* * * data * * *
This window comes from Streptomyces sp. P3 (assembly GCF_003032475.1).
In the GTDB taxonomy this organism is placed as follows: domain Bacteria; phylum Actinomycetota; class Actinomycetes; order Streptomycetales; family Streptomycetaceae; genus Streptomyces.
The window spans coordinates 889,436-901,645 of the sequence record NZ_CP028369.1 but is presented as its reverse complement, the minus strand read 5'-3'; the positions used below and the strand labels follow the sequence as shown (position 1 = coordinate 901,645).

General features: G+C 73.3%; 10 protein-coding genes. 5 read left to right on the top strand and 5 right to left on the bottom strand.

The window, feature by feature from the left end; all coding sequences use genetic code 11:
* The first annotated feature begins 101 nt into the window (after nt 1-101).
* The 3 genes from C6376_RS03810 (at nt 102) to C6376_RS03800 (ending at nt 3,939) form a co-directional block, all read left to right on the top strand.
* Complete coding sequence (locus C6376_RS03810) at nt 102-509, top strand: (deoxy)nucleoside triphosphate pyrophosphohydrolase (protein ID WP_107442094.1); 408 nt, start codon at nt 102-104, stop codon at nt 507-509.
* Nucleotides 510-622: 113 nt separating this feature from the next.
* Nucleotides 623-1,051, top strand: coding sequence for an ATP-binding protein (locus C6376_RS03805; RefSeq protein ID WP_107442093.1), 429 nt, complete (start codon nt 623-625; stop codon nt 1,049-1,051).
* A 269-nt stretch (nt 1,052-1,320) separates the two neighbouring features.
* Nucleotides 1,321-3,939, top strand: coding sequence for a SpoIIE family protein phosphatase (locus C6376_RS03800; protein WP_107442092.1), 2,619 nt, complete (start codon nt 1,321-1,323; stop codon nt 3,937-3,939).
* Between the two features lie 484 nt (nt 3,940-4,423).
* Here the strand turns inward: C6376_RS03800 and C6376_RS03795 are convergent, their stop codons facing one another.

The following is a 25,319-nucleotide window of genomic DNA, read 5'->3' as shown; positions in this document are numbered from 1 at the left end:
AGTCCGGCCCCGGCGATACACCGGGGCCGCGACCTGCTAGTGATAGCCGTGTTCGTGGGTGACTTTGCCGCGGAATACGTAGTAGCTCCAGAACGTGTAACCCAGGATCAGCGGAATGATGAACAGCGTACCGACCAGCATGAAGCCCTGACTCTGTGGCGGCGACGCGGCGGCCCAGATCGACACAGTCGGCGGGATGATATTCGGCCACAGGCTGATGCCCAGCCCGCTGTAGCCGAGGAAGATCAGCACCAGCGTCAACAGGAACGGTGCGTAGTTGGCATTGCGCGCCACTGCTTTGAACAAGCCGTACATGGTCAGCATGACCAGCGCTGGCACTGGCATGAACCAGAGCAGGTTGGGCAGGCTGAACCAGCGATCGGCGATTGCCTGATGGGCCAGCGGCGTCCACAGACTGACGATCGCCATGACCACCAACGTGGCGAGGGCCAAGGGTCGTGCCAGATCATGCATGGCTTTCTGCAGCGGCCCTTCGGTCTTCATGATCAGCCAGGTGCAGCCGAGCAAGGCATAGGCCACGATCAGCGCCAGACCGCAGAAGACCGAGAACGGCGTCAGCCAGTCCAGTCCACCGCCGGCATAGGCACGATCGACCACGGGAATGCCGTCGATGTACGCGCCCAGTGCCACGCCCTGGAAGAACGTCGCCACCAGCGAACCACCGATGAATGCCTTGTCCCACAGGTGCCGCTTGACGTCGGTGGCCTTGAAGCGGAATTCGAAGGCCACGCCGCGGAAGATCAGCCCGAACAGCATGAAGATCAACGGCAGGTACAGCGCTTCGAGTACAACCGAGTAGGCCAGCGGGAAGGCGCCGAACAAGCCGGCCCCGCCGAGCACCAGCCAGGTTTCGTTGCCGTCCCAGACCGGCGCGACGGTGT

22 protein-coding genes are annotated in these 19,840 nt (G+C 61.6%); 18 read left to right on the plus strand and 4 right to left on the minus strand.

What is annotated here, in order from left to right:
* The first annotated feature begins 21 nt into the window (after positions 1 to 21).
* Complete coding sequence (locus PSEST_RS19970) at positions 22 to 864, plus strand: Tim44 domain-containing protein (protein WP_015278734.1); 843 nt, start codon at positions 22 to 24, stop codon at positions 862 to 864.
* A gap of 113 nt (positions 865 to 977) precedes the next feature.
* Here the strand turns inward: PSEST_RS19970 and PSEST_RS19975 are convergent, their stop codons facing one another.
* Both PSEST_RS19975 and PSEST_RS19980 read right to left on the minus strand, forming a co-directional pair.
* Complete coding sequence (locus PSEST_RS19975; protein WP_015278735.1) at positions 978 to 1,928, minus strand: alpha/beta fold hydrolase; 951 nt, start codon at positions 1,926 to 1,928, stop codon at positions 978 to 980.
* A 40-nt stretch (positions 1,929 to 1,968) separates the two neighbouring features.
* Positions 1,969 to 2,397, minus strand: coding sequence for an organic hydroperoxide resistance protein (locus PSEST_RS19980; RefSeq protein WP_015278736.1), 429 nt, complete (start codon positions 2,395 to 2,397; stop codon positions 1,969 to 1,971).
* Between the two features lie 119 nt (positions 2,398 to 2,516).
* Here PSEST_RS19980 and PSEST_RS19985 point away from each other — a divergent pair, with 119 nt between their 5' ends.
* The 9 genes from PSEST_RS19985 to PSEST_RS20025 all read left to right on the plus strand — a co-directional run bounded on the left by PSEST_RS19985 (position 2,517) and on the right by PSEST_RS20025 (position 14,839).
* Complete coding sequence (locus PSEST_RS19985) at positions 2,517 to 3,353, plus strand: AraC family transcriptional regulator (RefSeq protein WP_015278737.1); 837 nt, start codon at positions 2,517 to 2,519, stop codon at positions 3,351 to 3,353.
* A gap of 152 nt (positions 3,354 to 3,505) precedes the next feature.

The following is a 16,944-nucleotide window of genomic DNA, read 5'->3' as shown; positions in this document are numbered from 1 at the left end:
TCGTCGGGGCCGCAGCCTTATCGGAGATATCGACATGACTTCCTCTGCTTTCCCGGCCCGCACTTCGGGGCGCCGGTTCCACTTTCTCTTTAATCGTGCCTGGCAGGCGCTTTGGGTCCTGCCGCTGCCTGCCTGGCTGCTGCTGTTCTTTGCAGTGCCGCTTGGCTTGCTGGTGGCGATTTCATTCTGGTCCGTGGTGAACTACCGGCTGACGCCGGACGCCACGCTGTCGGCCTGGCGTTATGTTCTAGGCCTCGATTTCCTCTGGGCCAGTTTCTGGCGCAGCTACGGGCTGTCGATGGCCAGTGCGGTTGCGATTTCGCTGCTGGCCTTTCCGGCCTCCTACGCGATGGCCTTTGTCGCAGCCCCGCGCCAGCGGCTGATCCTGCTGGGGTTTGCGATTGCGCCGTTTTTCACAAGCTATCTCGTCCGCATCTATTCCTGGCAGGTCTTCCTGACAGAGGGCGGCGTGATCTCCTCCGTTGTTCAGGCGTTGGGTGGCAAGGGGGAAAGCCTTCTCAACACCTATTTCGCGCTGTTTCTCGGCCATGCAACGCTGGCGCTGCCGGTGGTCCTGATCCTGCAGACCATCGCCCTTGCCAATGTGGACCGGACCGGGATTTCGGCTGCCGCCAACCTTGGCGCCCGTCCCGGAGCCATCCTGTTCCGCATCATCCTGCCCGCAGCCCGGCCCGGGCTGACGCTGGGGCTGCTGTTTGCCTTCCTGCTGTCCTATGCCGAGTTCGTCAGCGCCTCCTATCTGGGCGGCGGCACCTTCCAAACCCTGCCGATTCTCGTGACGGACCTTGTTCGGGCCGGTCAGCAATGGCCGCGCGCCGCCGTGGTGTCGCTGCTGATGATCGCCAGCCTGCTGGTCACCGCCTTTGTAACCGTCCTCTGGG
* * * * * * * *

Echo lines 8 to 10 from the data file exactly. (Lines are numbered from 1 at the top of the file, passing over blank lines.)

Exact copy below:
* Complete coding sequence (locus C6376_RS03810) at nt 102-509, top strand: (deoxy)nucleoside triphosphate pyrophosphohydrolase (protein ID WP_107442094.1); 408 nt, start codon at nt 102-104, stop codon at nt 507-509.
* Nucleotides 510-622: 113 nt separating this feature from the next.
* Nucleotides 623-1,051, top strand: coding sequence for an ATP-binding protein (locus C6376_RS03805; RefSeq protein ID WP_107442093.1), 429 nt, complete (start codon nt 623-625; stop codon nt 1,049-1,051).